Cover Picture Cyanide A Strong-Field Ligand for Ferrohemes and Hemoproteins (Angew. Chem. Int. Ed. 522008)код для вставкиСкачать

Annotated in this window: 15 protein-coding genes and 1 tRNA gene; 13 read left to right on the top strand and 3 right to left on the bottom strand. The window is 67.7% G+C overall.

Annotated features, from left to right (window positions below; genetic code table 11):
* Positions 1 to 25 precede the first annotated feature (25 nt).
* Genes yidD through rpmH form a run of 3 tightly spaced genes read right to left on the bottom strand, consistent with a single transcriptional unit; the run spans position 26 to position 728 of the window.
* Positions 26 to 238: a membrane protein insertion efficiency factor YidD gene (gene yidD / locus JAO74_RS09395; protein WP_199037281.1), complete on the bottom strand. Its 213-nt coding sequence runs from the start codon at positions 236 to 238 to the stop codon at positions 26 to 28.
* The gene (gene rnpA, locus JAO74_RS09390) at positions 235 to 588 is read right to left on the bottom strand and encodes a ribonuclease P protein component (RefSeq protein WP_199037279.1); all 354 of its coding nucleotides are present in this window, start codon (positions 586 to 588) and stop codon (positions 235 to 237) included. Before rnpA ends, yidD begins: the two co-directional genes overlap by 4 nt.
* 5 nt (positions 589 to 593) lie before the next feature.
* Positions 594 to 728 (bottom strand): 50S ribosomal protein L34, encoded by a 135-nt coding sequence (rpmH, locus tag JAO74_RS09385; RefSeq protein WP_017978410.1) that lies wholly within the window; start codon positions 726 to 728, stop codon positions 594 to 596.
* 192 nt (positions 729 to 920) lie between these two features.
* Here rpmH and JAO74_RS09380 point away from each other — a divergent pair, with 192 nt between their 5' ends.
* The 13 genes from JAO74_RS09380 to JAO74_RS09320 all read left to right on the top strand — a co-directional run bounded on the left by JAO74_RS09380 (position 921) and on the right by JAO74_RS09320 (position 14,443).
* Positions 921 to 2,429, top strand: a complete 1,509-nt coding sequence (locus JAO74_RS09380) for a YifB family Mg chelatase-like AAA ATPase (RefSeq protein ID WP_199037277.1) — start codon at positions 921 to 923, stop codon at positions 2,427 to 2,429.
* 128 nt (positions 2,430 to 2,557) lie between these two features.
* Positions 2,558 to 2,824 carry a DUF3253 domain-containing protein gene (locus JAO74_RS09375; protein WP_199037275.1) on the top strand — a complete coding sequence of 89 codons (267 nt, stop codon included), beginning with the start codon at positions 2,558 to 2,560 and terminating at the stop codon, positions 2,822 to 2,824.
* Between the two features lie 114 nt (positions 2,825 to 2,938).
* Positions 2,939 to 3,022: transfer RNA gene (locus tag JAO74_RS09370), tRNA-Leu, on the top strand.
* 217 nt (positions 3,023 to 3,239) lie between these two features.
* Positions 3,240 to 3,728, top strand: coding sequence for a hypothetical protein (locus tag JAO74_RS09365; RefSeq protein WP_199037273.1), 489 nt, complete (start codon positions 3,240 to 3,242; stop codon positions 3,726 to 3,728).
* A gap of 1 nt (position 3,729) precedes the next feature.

D 3461 International Edition www.angewandte.org 2008–47/52 Ligation Methods C. P. R. Hackenberger and D. Schwarzer Chemical Concepts M. Jansen and U. Wedig Synthesis of Biaryls S. M. Bonesi et al. ACIEFS 47 (52) 9999–10304 (2008) · ISSN 1433–7851 · Vol. 47 · No. 52 INDEX ISSUE Cover Picture Jianfeng Li, Richard L. Lord, Bruce C. Noll, Mu-Hyun Baik, Charles E. Schulz, and W. Robert Scheidt* Low-spin to high-spin transition is observed for an iron(II) porphyrinate complex with an axial cyanide ligand, as reported by W. R. Scheidt and co-workers in their Communication on page 10144 ff. As demonstrated by temperature-dependent magnetic measurements, Mçssbauer spectroscopy, and X-ray crystallographic analysis, coordination of a single axial cyanide ligand does not generate a sufficiently strong ligand field to ensure a low-spin complex under all conditions. Caution on Chemical Concepts M. Jansen and U. Wedig warn in their Essay on page 10026 ff. that combining results from quantum chemical calculations and conceptual quantities is not always straightforward without the strict observance of the definitions of these variables. Protein Synthesis Modern chemical biology offers numerous chemoselective ligation and modification techniques for the linking of synthetic peptides and proteins to large biomolecules. In their Review on page 10030 ff., C. Hackenberger and D. Schwarzer discuss new developments in this area as well as the advantages and disadvantages of each method. DNA Damage and Repair Crystal structures of a (6-4) photolyase in complex with DNA containing the (6-4) lesion before and after repair in situ have been determined. In their Communication on page 10076 ff., T. Carell et al. also describe the mechanistic implications.